Back in the 1980s when my family lived in Mozambique, then a “front-line state” against apartheid South Africa, I thought the South African government was crazy not to release their long-time political prisoner, a fellow named Nelson Mandela.
“Let the ANC tear itself apart with infighting,” I thought.
I didn’t know Nelson Mandela. His eventual release from prison in 1990 led, not to infighting, but to reconciliation. After twenty-seven years in jail, this great man spoke words of forgiveness and united a nation. In 1994 he was elected president in the first fully democratic elections in South African history.
By that time my family was living in South Africa. We listened to the rhetoric on TV. We prayed for peace between the Zulu Inkatha Freedom Party and the African National Congress (ANC). We heard the explosion when hard-line Afrikaners set off a bomb at the international airport a few miles from our apartment.
The day of the election our church, like most others, held a prayer meeting. People prayed together, then stood in line together to vote. Despite delays and problems at the polls, there was a great sense of unity—the Rainbow Nation with many culture groups forming one whole.
I was amazed at the change I saw following the elections. In Mozambique or Zimbabwe where we had vacationed, African people smiled, looked us in the eye and expected to be treated like human beings. My pre-election experience in South Africa was the downcast eyes and mumbled words of servants. I thought it would take a generation to change that mentality. Wrong again! In the week after the election, my greetings to passers on the street received huge smiles and enthusiastic replies.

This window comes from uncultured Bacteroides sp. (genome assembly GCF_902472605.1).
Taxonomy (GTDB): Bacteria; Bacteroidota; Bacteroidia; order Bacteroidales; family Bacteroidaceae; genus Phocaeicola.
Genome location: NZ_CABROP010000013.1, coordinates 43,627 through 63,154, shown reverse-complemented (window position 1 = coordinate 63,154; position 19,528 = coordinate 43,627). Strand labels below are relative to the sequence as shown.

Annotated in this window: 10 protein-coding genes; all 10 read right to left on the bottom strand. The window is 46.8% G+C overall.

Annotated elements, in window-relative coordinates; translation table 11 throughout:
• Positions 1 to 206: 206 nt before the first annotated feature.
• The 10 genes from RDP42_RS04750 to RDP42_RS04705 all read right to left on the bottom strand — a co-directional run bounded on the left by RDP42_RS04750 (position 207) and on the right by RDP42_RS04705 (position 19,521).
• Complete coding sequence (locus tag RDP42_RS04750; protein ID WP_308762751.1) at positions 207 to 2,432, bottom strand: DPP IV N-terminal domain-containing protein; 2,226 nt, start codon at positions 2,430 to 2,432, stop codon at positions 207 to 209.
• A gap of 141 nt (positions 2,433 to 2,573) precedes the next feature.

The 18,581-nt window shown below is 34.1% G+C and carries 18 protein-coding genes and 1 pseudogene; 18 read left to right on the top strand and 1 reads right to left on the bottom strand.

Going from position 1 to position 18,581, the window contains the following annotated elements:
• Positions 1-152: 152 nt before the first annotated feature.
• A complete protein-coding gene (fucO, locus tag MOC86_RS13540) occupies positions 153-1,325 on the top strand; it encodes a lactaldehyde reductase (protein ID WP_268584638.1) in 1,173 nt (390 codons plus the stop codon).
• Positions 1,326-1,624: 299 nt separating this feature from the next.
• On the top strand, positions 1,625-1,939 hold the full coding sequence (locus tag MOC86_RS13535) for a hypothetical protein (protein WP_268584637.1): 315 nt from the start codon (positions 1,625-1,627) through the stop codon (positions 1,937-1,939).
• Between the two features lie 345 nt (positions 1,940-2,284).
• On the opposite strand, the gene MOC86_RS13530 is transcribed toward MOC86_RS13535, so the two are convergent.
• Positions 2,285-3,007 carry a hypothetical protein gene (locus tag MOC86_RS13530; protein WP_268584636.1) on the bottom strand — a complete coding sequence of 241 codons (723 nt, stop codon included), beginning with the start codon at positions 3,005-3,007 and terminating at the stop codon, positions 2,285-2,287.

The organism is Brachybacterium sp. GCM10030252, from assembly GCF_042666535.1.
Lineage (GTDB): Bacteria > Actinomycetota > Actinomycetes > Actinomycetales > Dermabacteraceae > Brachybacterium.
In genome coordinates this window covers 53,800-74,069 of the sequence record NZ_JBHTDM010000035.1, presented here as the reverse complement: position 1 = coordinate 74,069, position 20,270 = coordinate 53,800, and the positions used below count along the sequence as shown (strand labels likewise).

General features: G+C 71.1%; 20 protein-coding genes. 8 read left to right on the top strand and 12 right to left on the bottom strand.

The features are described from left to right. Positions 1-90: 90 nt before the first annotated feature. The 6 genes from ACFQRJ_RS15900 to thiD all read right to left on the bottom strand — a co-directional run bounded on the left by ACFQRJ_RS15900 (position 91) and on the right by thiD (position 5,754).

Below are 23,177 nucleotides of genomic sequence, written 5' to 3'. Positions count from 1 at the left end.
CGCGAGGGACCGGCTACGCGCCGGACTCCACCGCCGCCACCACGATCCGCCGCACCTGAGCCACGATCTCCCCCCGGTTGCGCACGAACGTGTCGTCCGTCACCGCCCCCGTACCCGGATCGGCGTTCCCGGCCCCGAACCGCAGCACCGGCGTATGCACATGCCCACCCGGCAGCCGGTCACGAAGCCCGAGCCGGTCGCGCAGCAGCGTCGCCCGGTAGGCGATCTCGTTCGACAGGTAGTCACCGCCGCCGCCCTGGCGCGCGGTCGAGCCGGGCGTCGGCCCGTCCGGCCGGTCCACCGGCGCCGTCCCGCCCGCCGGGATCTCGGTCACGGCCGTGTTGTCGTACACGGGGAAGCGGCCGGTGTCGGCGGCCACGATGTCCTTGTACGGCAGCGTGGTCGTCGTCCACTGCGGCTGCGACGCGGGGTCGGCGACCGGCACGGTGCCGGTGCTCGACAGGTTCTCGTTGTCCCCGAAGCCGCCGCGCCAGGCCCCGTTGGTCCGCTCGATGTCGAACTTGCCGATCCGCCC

When in 1998 Mandela married Graca Machel, widow of the Mozambican president who died in a plane crash while we were living in Mozambique, it felt like he was marrying into our family. cur
More than twenty years have passed since that first euphoric election. We buried Tata Madiba (Mandela’s affectionate nickname) today. Readers of my new book <i>Keeping Secrets</i> will recognize some funeral customs like taking the body home for burial although Mandela is from a different tribal group than my character Sindi’s Zulu family.
Democracy and majority rule have not solved all of South Africa’s problems. The example of statesmanship Madiba set has not been followed by all the country’s leaders. But this week we remember the dream we had for that “Rainbow Nation”. May God raise up another Mandela to inspire unity and lead not only South Africa, but the entire continent into a prosperous future that leaves behind the violence and corruption of the past.
LeAnne Hardy has lived in six countries on four continents. Her books come out of her cross-cultural experiences and her passion to use story to convey spiritual truths in a form that will permeate lives.
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